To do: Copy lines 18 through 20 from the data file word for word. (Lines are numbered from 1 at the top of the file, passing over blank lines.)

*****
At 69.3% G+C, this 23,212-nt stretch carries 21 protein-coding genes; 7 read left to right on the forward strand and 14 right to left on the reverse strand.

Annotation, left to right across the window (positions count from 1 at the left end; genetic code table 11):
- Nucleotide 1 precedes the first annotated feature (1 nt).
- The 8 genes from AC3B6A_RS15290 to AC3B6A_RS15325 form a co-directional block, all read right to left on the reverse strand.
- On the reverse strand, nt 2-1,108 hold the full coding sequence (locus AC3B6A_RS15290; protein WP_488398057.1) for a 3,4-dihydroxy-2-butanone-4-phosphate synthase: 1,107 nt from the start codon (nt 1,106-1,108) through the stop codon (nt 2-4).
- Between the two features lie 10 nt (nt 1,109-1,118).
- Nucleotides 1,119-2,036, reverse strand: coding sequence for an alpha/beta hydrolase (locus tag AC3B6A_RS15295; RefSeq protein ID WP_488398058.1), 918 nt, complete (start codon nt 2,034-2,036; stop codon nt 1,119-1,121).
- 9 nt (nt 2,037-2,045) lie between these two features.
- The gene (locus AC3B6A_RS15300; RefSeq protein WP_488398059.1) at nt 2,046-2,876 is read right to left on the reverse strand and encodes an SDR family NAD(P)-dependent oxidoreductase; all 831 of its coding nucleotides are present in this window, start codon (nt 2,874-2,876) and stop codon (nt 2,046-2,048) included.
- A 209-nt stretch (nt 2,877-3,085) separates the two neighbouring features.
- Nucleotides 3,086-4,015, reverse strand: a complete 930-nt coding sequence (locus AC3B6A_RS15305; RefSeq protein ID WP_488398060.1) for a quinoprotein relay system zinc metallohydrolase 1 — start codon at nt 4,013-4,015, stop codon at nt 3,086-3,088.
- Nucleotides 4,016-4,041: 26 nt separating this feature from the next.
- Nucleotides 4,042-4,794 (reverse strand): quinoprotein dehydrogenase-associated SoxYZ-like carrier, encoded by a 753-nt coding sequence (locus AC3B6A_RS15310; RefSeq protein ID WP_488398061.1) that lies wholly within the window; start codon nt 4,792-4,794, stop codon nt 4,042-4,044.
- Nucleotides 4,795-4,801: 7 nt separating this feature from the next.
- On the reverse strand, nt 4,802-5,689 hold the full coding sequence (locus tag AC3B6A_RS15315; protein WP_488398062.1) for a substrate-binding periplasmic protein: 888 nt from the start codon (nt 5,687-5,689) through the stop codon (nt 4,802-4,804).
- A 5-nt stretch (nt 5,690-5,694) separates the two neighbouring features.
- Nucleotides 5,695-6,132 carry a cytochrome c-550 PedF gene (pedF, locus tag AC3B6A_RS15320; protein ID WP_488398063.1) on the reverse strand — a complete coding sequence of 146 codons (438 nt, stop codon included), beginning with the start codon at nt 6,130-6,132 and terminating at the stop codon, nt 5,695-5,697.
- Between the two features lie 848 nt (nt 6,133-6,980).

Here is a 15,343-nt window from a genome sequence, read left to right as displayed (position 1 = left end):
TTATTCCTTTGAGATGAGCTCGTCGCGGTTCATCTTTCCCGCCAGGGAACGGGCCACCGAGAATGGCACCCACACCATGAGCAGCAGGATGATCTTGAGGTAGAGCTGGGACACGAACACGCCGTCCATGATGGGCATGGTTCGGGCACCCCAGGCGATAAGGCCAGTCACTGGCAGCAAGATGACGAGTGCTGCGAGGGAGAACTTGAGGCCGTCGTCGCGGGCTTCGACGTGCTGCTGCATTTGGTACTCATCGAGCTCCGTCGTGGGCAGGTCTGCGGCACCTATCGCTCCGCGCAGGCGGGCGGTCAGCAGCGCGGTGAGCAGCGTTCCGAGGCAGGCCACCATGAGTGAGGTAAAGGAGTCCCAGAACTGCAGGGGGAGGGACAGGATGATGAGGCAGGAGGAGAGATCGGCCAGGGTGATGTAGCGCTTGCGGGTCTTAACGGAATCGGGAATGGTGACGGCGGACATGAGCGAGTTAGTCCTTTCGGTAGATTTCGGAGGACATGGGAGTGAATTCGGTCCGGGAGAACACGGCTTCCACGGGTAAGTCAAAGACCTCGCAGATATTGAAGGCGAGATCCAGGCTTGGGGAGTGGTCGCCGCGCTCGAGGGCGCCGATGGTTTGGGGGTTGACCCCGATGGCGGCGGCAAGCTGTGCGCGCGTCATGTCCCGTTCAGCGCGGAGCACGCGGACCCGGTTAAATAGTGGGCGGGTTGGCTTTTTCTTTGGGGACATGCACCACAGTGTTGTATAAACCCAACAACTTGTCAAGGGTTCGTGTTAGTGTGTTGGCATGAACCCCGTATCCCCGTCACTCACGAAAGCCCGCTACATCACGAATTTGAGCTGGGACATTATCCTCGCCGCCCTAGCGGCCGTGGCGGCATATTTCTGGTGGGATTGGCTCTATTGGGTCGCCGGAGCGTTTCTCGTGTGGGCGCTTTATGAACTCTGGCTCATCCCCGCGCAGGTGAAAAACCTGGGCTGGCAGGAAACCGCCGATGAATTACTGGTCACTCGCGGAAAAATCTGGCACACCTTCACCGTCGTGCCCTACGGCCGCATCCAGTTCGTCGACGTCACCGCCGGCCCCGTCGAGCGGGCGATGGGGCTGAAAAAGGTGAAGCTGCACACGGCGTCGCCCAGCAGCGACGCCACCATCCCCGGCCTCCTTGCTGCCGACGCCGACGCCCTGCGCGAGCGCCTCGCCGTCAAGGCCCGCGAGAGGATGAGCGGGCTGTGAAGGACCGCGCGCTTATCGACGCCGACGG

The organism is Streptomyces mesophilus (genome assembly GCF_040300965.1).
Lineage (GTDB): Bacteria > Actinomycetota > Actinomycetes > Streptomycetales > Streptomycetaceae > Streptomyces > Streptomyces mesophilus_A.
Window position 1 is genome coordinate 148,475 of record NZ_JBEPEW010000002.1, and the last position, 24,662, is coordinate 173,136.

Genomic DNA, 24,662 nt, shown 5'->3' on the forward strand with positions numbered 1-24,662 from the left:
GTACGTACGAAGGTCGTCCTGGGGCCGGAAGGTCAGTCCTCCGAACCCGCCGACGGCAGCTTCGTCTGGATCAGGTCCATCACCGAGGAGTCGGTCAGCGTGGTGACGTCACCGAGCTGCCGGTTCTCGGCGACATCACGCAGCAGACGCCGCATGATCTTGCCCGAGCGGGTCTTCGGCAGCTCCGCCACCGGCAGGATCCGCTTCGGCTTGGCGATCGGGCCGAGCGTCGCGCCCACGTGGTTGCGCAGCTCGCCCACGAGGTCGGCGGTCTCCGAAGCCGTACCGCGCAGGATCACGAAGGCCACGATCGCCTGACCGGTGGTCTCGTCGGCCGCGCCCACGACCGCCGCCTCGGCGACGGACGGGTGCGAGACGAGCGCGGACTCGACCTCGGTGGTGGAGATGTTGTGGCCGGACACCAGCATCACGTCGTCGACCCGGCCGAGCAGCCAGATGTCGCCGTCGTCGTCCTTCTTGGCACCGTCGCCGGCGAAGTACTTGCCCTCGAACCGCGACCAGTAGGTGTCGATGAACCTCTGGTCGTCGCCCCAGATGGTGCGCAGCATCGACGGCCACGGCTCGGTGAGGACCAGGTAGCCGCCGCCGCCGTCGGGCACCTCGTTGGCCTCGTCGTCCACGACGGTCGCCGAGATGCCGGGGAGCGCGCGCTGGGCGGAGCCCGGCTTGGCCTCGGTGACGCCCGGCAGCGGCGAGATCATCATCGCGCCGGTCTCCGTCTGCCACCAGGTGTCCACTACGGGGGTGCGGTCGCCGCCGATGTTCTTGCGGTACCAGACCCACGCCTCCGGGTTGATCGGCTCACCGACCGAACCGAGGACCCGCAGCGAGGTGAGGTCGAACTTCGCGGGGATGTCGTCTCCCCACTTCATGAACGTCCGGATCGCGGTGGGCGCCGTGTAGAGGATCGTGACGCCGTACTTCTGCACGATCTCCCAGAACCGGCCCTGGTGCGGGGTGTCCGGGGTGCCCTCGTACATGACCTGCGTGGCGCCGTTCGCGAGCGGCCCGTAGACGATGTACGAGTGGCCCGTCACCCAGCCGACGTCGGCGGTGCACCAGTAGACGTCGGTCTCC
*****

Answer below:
- Between the two features lie 848 nt (nt 6,133-6,980).

Here is a 15,343-nt window from a genome sequence, read left to right as displayed (position 1 = left end):
TTATTCCTTTGAGATGAGCTCGTCGCGGTTCATCTTTCCCGCCAGGGAACGGGCCACCGAGAATGGCACCCACACCATGAGCAGCAGGATGATCTTGAGGTAGAGCTGGGACACGAACACGCCGTCCATGATGGGCATGGTTCGGGCACCCCAGGCGATAAGGCCAGTCACTGGCAGCAAGATGACGAGTGCTGCGAGGGAGAACTTGAGGCCGTCGTCGCGGGCTTCGACGTGCTGCTGCATTTGGTACTCATCGAGCTCCGTCGTGGGCAGGTCTGCGGCACCTATCGCTCCGCGCAGGCGGGCGGTCAGCAGCGCGGTGAGCAGCGTTCCGAGGCAGGCCACCATGAGTGAGGTAAAGGAGTCCCAGAACTGCAGGGGGAGGGACAGGATGATGAGGCAGGAGGAGAGATCGGCCAGGGTGATGTAGCGCTTGCGGGTCTTAACGGAATCGGGAATGGTGACGGCGGACATGAGCGAGTTAGTCCTTTCGGTAGATTTCGGAGGACATGGGAGTGAATTCGGTCCGGGAGAACACGGCTTCCACGGGTAAGTCAAAGACCTCGCAGATATTGAAGGCGAGATCCAGGCTTGGGGAGTGGTCGCCGCGCTCGAGGGCGCCGATGGTTTGGGGGTTGACCCCGATGGCGGCGGCAAGCTGTGCGCGCGTCATGTCCCGTTCAGCGCGGAGCACGCGGACCCGGTTAAATAGTGGGCGGGTTGGCTTTTTCTTTGGGGACATGCACCACAGTGTTGTATAAACCCAACAACTTGTCAAGGGTTCGTGTTAGTGTGTTGGCATGAACCCCGTATCCCCGTCACTCACGAAAGCCCGCTACATCACGAATTTGAGCTGGGACATTATCCTCGCCGCCCTAGCGGCCGTGGCGGCATATTTCTGGTGGGATTGGCTCTATTGGGTCGCCGGAGCGTTTCTCGTGTGGGCGCTTTATGAACTCTGGCTCATCCCCGCGCAGGTGAAAAACCTGGGCTGGCAGGAAACCGCCGATGAATTACTGGTCACTCGCGGAAAAATCTGGCACACCTTCACCGTCGTGCCCTACGGCCGCATCCAGTTCGTCGACGTCACCGCCGGCCCCGTCGAGCGGGCGATGGGGCTGAAAAAGGTGAAGCTGCACACGGCGTCGCCCAGCAGCGACGCCACCATCCCCGGCCTCCTTGCTGCCGACGCCGACGCCCTGCGCGAGCGCCTCGCCGTCAAGGCCCGCGAGAGGATGAGCGGGCTGTGAAGGACCGCGCGCTTATCGACGCCGACGG